The new US Army EQ-36 Counterfire Target Acquisition Mobile Radar system has been deployed

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Army News United States
 

Friday, 05 November 2010, 19:26 PM

 
The new US Army EQ-36 Mobile Radar system has been deployed for the first time.
 
 

US defence and aerospace Company Lockheed Martin’s EQ-36 is a mobile radar unit that specialises in locating enemy mortar and rocket launchers, and it is now being used operationally in Afghanistan and Iraq.
 
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In US Army service, the EQ-36 will take over from the older TPQ-36 and -37 designs, initially working alongside them before replacing them entirely.

The EQ-36 works in 90 degree or 360 degree modes to provide comprehensive protection against attack from non-targeted sources. Examples of this counterfire target acquisition radar technology were made available for US Army testing some months ago and, following a successful trial outcome, the initial two units were pressed into service on 2 July this year.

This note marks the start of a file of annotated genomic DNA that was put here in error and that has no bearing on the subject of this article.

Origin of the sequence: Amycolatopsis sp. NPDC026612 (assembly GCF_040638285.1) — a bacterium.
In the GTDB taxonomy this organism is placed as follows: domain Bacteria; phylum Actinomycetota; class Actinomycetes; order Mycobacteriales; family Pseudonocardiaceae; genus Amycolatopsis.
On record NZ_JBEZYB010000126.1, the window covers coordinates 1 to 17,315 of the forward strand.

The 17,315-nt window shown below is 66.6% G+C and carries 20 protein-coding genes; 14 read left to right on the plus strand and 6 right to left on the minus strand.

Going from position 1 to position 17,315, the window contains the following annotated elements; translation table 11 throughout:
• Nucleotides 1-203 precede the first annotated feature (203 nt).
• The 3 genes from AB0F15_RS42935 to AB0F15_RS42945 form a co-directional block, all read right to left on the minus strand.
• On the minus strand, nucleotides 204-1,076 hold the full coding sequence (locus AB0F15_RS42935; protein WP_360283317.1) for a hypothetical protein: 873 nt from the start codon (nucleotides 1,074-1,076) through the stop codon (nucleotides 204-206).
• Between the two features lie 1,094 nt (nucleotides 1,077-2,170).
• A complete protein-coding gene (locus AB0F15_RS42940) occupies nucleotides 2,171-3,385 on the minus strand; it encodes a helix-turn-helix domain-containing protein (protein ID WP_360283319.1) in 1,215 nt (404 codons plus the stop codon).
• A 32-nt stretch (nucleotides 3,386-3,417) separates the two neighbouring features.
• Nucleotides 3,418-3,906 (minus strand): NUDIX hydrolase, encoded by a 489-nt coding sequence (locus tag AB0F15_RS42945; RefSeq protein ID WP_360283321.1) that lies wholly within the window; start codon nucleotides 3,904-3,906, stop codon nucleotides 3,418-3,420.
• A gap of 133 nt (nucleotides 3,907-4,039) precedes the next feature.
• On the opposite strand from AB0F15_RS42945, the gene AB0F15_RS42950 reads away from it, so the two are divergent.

Lockheed Martin highlights the ability of the EQ-36 mobile radar to provide a single replacement for two current, in-service radar systems. This, it says, provides multiple benefits including cost reductions and opportunities to re-task service personnel to other areas of duty.
“From the start, the EQ-36 program has been about the soldier and the Army’s urgent need to protect them from daily indirect fire threats,” said Carl Bannar, vice president of Lockheed Martin’s Radar Systems.
“With more than 40 years of radar experience, we developed the EQ-36 radar in fewer than 30 months - less than half the time it traditionally takes to develop a new radar system.”
 
As a solid-state unit, the EQ-36 offers ruggedness, durability and increased performance, efficiency and safety levels. It also takes five minutes to set-up and just two minutes to disassemble, making the new radar a practical asset in the high-tempo conflict zones that figure within modern-day US Army deployments.
The EQ-36 sits on top of a five-ton truck, and US Army troops will be able to operate the system from remote locations, via remote control, or from a shelter that forms part of it.
Earlier this year, the US Army ordered an additional 17 EQ-36 mobile radar units, supplementing the seven already delivered.

 

 

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